6. The extracurriculars you mention are where you'll feel the pinch from working, but that's more a result of scheduling than time crunches (with the exception of moots, maybe). If you work 15 hours a week or so, and you go to class and do your readings, you'd probably end up with 45 hours of committed time a week, which is on par with a standard full time job. Certainly do-able, but it gets more complicated and more intense as you add in those ECs.
  7. This is the right move. Do this. FWIW, I have heard that following the pandemic + associated lockdown, banks have started to get stingy with their PSLOCs, but definitely shop around before you take anything that isn't prime + 0.
  8. Oh, I didn’t know that. That’s not how they usually do it (but I suppose this year isn’t exactly “usual”).
  9. Right. On your first day of orientation, they’ll give you your schedule already made and ready to go without any prior action on your part.
  10. 160 + 3.79 is probably fine, for an acceptance somewhere, but don't blow off your PS or anything. What's your L2? Can only speak to the Ontario schools but Osgoode probably, Ottawa I'd be very confident.
  11. I went right after undergrad (which I did right after high school). Burnt out may be too strong a description, but I was definitely starting to head in that direction. I worked full time in my fourth year of undergrad, so by the end of that I was in need of a bit of a break, but I didn’t really get one because law school hits the ground running. Part of my problem, though, was that I thought if I took a year off, I’d never go back. I’d get a taste of a school-free life. My job was in retail, so as a low level supervisor, none of that ever came home with me. My time off work was my own. I would have had very few expenses, which meant that my paycheck felt like more than enough. All these factors, I thought, would potentially make me too comfortable to disrupt my life by applying/going to law school, so I didn’t give myself that break. All this to say, in essence: if you think you need a year, take it. I think if I had, I would have gone to law school refreshed, and more willing to put in the hours to do more reading, and I would have been more interested in joining clubs or extracurriculars. Don’t try to “take your break” during 1L, like I did from Sept-Nov.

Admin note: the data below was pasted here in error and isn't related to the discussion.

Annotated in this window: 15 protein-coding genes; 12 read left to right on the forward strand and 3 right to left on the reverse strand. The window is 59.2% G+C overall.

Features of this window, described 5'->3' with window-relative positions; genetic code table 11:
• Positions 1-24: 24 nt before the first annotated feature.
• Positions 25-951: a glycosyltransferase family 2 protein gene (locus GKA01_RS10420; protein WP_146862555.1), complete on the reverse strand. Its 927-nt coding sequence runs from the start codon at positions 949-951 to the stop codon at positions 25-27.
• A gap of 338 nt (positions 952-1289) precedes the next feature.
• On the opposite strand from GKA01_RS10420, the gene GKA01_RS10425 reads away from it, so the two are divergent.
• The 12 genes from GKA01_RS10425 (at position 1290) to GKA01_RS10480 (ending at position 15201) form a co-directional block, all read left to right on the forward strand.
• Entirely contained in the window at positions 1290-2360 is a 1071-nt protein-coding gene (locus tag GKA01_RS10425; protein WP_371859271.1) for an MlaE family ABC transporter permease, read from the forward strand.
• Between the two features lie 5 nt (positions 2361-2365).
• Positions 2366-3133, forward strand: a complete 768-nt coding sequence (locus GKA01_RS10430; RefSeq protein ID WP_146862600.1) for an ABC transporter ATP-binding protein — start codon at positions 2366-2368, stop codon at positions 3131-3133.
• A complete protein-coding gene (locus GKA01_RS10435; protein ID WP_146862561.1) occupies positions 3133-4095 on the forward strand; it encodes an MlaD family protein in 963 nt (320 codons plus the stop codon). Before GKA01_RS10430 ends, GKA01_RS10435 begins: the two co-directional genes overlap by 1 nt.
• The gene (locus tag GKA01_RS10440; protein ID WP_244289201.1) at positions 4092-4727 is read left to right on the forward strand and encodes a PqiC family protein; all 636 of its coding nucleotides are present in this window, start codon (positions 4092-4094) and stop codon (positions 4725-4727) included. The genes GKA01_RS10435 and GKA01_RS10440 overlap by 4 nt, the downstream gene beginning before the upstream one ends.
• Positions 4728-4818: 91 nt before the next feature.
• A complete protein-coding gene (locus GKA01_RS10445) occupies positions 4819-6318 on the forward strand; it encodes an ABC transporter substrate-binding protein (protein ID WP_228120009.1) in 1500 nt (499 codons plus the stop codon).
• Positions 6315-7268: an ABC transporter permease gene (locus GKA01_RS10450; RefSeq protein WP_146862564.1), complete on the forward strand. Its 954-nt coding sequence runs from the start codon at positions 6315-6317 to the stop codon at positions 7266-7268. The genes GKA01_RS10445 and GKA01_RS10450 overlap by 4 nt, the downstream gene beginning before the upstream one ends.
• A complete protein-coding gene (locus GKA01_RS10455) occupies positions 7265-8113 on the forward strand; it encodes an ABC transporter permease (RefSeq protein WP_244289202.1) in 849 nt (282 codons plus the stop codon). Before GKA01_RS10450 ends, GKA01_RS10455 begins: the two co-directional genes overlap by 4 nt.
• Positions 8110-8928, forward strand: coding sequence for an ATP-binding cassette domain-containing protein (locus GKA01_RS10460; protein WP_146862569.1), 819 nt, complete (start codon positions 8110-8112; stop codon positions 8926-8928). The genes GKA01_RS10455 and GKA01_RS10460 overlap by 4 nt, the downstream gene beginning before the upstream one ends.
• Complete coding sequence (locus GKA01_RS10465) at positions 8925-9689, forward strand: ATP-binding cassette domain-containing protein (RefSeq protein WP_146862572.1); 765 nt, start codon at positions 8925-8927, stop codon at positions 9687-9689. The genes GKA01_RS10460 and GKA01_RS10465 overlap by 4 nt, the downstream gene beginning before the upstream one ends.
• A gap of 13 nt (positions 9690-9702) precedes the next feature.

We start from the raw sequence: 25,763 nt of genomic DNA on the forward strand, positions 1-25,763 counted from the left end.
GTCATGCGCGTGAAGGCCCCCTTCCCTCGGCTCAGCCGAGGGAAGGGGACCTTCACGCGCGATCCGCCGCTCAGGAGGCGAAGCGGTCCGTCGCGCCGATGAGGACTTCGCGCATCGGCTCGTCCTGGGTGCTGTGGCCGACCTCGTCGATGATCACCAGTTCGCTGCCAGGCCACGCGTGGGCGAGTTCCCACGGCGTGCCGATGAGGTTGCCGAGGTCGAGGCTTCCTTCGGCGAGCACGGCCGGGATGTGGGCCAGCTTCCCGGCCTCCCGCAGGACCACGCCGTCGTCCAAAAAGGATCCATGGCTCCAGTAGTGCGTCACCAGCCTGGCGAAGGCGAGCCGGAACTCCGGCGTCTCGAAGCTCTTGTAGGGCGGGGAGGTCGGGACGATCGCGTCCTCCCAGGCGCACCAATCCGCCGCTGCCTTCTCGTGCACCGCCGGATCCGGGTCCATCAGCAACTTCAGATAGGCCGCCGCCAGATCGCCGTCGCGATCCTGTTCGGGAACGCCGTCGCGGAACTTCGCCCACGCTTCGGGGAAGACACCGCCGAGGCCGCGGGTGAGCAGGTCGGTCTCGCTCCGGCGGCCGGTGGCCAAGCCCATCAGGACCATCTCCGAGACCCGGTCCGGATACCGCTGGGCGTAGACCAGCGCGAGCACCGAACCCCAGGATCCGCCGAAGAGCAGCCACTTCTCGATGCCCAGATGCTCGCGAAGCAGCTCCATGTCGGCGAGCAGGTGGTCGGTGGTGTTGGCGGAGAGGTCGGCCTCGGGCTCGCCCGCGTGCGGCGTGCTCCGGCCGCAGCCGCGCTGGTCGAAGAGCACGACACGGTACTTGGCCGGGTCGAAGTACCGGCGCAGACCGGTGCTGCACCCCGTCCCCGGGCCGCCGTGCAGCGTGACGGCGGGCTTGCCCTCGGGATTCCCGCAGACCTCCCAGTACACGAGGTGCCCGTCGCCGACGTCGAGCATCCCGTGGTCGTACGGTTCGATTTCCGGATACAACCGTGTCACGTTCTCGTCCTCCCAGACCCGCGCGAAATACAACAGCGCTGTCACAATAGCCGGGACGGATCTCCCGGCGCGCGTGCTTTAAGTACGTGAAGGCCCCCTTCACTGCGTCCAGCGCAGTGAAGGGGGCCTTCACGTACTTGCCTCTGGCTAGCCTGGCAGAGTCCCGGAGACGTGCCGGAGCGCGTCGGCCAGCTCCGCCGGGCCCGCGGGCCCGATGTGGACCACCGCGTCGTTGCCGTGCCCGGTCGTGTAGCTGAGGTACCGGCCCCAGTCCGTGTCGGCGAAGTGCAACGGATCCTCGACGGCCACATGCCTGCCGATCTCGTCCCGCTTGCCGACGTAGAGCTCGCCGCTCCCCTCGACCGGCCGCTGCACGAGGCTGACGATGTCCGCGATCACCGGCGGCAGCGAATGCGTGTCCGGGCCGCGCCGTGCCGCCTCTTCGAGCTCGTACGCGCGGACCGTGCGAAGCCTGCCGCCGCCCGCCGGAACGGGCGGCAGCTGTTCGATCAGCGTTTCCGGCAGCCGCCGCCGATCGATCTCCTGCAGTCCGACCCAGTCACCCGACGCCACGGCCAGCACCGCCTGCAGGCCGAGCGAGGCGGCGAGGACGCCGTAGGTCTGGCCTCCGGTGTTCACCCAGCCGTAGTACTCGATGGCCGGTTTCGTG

12. You'll need the McGill Guide which I think was $30? Maybe $50. If your corporate books are the OBCA and CBCA, you can probably wait until right before the exam, since they're just paper copies of the legislation so during class, you can just use the digital version for free. I think the books were $90 each, but I didn't buy them because the shift to online meant I could just use the digital ones.
  13. If you buy new (I did, a lot of people find that to be an unnecessary expense but I didn't want an older edition or a copy with highlighting/notes already in it), probably $170-200 per book (and likely one book per class).
  14. Are you entering your fourth year? Do you have seminar courses that are smaller in size and are led by the prof? After a couple of classes, where you’ve been an active and strong participant, ask that prof. Make sure you give them enough time to write it though.